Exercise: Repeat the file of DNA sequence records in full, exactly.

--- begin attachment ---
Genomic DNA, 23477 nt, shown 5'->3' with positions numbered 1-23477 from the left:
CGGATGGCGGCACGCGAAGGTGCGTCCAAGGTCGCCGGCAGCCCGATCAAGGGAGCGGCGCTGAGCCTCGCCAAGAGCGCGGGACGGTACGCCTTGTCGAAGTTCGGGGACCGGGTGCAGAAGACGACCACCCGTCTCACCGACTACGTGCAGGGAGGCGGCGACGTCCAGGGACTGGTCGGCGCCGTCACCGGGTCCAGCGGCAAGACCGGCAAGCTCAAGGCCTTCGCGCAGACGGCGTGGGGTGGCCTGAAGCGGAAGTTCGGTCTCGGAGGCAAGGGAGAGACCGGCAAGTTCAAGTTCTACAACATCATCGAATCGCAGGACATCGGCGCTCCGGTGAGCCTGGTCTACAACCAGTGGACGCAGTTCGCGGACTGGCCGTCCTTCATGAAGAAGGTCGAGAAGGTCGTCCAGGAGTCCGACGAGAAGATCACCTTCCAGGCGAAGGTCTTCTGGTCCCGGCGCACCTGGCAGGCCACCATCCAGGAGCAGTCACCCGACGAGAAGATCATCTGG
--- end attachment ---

Genomic DNA, 23477 nt, shown 5'->3' with positions numbered 1-23477 from the left:
CGGATGGCGGCACGCGAAGGTGCGTCCAAGGTCGCCGGCAGCCCGATCAAGGGAGCGGCGCTGAGCCTCGCCAAGAGCGCGGGACGGTACGCCTTGTCGAAGTTCGGGGACCGGGTGCAGAAGACGACCACCCGTCTCACCGACTACGTGCAGGGAGGCGGCGACGTCCAGGGACTGGTCGGCGCCGTCACCGGGTCCAGCGGCAAGACCGGCAAGCTCAAGGCCTTCGCGCAGACGGCGTGGGGTGGCCTGAAGCGGAAGTTCGGTCTCGGAGGCAAGGGAGAGACCGGCAAGTTCAAGTTCTACAACATCATCGAATCGCAGGACATCGGCGCTCCGGTGAGCCTGGTCTACAACCAGTGGACGCAGTTCGCGGACTGGCCGTCCTTCATGAAGAAGGTCGAGAAGGTCGTCCAGGAGTCCGACGAGAAGATCACCTTCCAGGCGAAGGTCTTCTGGTCCCGGCGCACCTGGCAGGCCACCATCCAGGAGCAGTCACCCGACGAGAAGATCATCTGG